Inter Parfums Inc. is looking into e-commerce as foot traffic shifts away from mid-tier department stores.
“There is less traffic in the U.S. department stores and it’s somewhat being replaced by companies like Ulta [Beauty] and Sephora,” said Inter Parfums chief financial officer Russell Greenberg. “E-commerce is a very interesting market,” he added. “This is something that we are very much looking into and looking to see how e-commerce can be used effectively within our organization.” He said that while certain aspects of that e-commerce concept were planned, he was not prepared to share the details on the company’s Wednesday morning call with Wall Street analysts.
Greenberg and chief executive officer Jean Madar were prepared to discuss their interest in M&A.
“I’m very comfortable having $250 million in cash in the bank because we’ll be happy to have it when we decide to make an acquisition — a large one for $500 million, or even more,” Madar said. “This will put us in a different category without any stress. We’re looking at medium-sized businesses, [and] we could also integrate larger-sized businesses.”
Madar said the fragrance M&A environment is a bit more open because of Coty Inc.’s planned divestiture of 6 percent to 8 percent of its business, which includes fragrance. “We get offers from brands, not on a daily basis, but on a weekly and monthly basis,” Madar said. “In order to keep the portfolio very strong we are very selective. We are OK with a smaller brand if we see the potential, we have the possibility to grow.”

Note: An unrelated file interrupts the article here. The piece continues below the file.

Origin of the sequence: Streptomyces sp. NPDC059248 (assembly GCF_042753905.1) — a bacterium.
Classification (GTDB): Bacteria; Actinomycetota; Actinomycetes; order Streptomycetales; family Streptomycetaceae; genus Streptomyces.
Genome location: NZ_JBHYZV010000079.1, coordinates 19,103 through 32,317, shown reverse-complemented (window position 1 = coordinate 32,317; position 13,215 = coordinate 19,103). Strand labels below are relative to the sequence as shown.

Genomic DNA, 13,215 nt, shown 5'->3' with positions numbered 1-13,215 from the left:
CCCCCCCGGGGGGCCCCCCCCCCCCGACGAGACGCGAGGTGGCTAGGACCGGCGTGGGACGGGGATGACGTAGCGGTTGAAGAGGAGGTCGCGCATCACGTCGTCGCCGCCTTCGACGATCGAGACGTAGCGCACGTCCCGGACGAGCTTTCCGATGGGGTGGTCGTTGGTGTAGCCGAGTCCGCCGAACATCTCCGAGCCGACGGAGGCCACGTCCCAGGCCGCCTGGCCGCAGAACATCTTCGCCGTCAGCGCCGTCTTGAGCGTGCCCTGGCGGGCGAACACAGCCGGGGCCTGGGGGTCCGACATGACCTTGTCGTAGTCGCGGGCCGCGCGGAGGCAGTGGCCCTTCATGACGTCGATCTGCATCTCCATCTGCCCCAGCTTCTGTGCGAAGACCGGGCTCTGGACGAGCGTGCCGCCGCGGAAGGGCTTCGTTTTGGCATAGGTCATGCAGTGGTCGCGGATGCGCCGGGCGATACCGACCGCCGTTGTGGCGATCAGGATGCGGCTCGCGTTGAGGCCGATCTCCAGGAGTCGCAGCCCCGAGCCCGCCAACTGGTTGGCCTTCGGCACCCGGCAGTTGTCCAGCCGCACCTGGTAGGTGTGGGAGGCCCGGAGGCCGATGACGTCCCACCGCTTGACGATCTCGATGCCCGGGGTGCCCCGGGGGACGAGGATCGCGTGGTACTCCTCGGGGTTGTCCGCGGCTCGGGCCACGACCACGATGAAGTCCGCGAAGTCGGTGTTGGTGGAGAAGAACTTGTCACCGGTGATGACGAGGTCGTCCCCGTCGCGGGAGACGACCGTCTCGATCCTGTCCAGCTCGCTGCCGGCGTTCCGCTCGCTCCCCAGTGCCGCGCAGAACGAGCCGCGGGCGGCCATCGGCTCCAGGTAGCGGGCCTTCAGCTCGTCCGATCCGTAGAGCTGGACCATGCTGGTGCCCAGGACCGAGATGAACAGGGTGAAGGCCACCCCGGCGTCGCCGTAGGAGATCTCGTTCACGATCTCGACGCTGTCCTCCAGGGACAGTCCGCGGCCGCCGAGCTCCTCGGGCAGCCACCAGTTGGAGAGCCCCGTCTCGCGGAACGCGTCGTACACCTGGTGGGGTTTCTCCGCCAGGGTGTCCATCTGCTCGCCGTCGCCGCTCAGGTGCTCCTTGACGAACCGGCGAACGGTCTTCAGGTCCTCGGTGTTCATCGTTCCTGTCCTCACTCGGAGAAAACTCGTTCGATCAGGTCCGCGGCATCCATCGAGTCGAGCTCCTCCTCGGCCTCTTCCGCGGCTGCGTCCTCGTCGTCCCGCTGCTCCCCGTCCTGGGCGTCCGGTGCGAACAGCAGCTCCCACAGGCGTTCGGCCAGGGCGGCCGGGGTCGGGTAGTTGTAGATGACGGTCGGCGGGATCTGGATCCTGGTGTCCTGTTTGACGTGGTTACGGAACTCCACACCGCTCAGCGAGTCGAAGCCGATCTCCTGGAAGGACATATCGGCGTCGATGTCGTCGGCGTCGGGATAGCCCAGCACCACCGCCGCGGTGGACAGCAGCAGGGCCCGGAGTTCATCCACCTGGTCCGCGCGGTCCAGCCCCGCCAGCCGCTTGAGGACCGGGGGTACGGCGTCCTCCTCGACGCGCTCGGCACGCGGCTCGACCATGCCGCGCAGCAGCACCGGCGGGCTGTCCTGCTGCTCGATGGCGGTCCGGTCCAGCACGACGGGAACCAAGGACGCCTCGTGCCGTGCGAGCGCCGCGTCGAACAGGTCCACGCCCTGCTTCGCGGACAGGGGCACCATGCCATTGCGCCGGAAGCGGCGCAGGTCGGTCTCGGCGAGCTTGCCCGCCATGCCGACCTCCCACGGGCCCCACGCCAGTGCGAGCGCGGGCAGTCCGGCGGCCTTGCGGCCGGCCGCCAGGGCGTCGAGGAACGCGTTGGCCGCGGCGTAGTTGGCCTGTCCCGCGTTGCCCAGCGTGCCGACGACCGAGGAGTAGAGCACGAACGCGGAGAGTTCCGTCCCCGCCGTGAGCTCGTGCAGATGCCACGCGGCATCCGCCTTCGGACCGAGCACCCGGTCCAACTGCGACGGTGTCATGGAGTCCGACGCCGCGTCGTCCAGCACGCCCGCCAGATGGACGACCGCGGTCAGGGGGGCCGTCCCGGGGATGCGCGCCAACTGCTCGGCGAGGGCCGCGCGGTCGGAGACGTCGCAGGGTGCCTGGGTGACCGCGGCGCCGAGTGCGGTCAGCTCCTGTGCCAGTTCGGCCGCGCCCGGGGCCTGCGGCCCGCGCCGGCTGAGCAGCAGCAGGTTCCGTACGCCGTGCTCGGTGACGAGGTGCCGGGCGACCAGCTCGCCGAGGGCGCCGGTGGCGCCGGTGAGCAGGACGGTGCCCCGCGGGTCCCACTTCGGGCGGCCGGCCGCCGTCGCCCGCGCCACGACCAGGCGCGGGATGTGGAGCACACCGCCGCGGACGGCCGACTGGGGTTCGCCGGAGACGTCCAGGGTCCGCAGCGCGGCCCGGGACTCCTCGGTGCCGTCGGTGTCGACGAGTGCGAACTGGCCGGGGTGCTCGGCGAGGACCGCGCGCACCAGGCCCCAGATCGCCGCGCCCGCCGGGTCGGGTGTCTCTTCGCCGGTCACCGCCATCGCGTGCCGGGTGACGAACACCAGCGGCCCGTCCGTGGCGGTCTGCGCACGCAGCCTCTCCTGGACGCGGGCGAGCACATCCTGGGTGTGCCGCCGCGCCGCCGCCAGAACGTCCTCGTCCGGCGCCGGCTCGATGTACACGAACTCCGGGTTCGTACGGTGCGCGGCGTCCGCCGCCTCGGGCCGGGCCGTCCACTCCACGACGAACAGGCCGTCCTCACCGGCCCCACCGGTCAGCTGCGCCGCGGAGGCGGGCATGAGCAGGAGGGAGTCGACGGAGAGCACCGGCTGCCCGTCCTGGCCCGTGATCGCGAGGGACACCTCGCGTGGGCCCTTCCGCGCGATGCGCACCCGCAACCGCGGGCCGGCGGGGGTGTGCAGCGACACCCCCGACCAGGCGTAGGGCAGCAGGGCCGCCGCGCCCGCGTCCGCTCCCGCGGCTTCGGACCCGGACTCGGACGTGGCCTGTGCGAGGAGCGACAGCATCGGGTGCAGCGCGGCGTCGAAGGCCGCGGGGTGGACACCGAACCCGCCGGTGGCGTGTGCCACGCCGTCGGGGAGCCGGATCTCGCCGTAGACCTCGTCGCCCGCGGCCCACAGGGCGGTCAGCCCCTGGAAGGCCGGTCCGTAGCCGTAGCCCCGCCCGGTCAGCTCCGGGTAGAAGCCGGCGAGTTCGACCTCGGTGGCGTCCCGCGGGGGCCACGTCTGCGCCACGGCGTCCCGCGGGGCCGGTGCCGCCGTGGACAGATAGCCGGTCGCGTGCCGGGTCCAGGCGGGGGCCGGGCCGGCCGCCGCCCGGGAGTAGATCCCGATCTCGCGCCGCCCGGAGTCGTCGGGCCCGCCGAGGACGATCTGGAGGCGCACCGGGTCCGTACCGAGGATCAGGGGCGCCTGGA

Both executives confirmed they did not expect the Jimmy Choo sales process to affect their Jimmy Choo fragrance business. That line did $90.4 million in sales for 2016, and Inter Parfums holds the license until 2023 or 2024, Madar said.
The company released financial results on Tuesday evening, posting both sales and profit gains for its first quarter.
Net income was $13.4 million, up from $7.3 million in the prior-year period. Net sales were $143.1 million, up 28.3 percent year-over-year from $111.5 million. Net earnings per diluted share were 43 cents, up from 24 cents. Legacy fragrances helped to drive sales for the quarter.
Jimmy Choo saw a 57 percent growth in sales from legacy and new fragrances; Lanvin sales were up 46 percent, driven in part by Éclat d’Arpège and the launch of Modern Princess; Rochas sales were up 43 percent from existing fragrances and initial sales of Mademoiselle Rochas.
Montblanc sales were down 10 percent, which Inter Parfums Inc. said was because of a difficult comparison to the prior-year period (in which there was a 29 percent jump in sales with the launch of Montblanc Legend Spirit). At that brand, Inter Parfums is planning the launch of Montblanc Legend Night for the end of the year.
Later this year, the company is planning on launching a multiscent collection from Boucheron, a fragrance duo from Karl Lagerfeld (which is undergoing a shift to more “democratic” pricing, Madar said), a brand extension on Lanvin’s Éclat d’Arpège and another fragrance for Van Cleef & Arpels Collection Extraordinaire line.
For the U.S. side of the business, Abercrombie & Fitch and Hollister fragrances drove growth. Anna Sui turned around operations in China, Madar noted.
“During the economic downturn in China, a major market for [Anna Sui], we maintained our strong advertising and marketing commitment to Anna Sui, which is being rewarded as the Chinese economy improves,” Madar said. “The brand’s growing popularity in other Asian countries is contributing to the upturn in Anna Sui fragrance sales, which we are exploiting with a major new product launch for the brand later this year with distribution concentrated across Asia.”
Inter Parfums is predicting between $550 million and $560 million in net sales, and net income to hover between $1.20 and $1.24 per diluted share.